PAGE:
There are lots of different types of hydropower turbines that will work on different combinations of head and flow. Fundamentally all hydro systems work on the same principle of converting the pressure in a head of water into rotary mechanical power, and then use a generator to turn the mechanical power into electricity.
The pictures show a typical low-head micro hydro system with the main parts identified. Although the pictures show tiny systems (less than 10 kW) it is easier to explain the parts on smaller systems because they are all so close together. The basic parts are the same for any hydro system of any size. Working from the upstream-side and working downstream, the first thing the water flows into is the intake. The intake always has a screen which has two important purposes, firstly to prevent debris from entering the hydro system that could block and/or damage the hydro system and secondly to prevent fish from entering the system which could cause them injury.
Once the water has passed through the intake screen it flows through the penstock pipe to the turbine. The penstock is a pressure-pipe, which means that it is 100% full of water and as it moves downwards the water pressure inside the pipe increases as the head increases.
At the end of the penstock pipe is the turbine which has a rotor to turn the high-pressure water into rotational mechanical energy. The turbine discharges the water at the lowest possible level to maximise the head across the system, and normally uses a ‘draft tube’ to do this.
The draft tube a clever device that is full of water, and much like you have to reduce the air pressure inside your mouth to suck water up a straw, by having a column of water inside a draft tube that always wants to fall downwards because of gravity, it creates a negative pressure underneath the turbine. This is called ‘suction head’ because it is a negative pressure, whereas the pressure in the penstock is positive and called ‘pressure head’. Draft tubes don’t mean you can get more head from a site, but they do allow you to physically locate the turbine up above the downstream water level, which can make it much easier to construct and maintain because it won’t be in such a wet environment.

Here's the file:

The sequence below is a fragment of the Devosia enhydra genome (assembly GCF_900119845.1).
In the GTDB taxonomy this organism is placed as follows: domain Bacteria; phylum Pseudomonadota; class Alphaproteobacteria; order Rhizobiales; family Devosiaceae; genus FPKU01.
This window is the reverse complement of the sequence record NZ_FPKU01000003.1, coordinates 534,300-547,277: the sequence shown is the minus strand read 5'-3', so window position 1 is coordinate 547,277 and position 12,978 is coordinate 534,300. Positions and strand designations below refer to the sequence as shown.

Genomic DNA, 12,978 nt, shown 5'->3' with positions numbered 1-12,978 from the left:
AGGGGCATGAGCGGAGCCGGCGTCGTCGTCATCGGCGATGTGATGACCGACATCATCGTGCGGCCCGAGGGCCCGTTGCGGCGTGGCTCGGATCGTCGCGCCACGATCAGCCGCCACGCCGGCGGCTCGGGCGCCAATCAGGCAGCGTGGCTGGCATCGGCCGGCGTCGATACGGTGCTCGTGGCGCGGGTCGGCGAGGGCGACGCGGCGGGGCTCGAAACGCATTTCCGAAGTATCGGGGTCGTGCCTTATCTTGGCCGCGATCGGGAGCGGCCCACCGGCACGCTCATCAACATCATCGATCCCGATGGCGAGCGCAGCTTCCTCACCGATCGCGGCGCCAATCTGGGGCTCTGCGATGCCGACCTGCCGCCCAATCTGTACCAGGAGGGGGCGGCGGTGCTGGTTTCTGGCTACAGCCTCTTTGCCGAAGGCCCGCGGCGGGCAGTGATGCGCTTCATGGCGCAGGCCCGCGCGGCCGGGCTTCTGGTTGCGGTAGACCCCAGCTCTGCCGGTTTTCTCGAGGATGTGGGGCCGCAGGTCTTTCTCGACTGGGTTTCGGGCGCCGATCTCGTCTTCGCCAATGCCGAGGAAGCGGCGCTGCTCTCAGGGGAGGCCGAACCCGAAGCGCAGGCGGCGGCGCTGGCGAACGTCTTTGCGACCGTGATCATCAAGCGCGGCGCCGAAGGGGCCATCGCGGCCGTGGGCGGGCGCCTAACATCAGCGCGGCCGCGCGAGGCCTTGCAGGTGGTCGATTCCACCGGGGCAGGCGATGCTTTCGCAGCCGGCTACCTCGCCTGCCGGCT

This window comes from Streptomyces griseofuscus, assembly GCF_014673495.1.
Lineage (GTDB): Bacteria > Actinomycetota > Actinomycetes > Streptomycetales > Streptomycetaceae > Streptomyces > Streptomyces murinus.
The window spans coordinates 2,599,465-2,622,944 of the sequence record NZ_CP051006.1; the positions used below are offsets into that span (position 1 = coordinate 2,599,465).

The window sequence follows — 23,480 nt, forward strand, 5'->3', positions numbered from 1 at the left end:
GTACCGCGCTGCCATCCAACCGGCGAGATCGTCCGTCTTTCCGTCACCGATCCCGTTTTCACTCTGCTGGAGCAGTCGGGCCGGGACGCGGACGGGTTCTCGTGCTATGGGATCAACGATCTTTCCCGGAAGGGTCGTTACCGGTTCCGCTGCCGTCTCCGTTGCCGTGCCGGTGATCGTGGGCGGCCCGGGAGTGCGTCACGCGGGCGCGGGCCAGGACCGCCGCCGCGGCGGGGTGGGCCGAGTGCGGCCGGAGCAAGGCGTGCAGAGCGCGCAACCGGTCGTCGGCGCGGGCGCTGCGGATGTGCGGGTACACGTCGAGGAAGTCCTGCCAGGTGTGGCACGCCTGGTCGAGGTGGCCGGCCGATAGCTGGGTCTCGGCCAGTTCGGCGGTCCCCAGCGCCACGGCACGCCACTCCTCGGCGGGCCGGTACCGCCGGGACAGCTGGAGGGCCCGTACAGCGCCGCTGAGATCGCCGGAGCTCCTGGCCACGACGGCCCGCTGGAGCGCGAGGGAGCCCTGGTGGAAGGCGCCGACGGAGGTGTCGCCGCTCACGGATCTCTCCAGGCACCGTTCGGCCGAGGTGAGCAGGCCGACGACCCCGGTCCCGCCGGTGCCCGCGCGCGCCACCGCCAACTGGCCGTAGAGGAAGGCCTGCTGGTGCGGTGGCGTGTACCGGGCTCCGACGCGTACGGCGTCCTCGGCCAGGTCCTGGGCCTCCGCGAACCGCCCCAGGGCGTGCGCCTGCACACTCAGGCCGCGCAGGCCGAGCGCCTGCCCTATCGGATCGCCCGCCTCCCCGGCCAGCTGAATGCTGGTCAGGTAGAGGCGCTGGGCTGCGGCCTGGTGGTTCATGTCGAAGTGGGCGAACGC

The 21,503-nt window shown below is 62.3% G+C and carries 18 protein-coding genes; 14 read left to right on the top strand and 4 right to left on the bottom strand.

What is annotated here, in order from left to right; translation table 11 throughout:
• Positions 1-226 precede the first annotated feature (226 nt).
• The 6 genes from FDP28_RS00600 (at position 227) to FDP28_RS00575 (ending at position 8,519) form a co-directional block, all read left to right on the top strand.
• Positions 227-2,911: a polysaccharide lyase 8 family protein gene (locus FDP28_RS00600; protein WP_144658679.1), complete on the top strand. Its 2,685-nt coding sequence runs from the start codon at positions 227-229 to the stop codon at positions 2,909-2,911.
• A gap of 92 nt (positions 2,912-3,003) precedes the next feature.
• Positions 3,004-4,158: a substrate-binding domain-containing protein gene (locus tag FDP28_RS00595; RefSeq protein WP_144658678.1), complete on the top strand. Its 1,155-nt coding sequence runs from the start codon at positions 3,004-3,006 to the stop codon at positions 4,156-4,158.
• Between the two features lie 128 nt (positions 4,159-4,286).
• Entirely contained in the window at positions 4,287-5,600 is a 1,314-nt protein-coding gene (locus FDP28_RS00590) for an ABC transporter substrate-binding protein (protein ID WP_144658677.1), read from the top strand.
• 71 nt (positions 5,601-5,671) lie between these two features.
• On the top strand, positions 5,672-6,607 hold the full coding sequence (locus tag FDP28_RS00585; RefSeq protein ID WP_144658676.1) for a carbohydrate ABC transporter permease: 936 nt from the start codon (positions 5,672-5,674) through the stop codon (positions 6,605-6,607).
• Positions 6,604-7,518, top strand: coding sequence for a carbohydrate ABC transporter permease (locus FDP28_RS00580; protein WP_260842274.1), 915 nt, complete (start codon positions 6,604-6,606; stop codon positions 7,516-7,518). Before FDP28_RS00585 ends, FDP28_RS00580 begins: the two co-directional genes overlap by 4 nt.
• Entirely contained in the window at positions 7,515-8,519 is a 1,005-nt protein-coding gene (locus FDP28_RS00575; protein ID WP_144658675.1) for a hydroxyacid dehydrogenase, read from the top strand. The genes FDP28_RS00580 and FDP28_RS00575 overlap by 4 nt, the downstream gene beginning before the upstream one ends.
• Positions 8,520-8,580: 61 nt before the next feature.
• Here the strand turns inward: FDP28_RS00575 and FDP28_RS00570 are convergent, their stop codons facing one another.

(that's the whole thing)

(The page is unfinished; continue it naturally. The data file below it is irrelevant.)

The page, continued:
The mechanical rotational energy produced by the hydro turbine is not much use to people nowadays, but historically would have been used to directly power mill stones to grind flour or looms to make cloth. Nowadays we want electricity, so normally the low-speed, high-torque mechanical power from the turbine is changed to high-speed, low-torque power by increasing the speed using a belt-drive or a gearbox.
The high-speed low-torque power is then used to drive a generator which converts the mechanical power from the turbine into useful electricity that we can all use. Depending on how the system is configured, the electricity could be used on-site instead of importing electricity from the grid, or it could be exported and sold to the grid, or often a combination of the two.
Are you considering a hydropower project ?
The first step to develop any small or micro hydropower site is to conduct a full feasibility study.
Contact us about a feasibility study today!
Once complete, you will understand the site potential and be guided through the next steps to develop your project. You can read more about hydropower in our Hydro Learning Centre.
Maximise the financial return of you hydropower system with GoFlo Travelling Screens. Find out more here.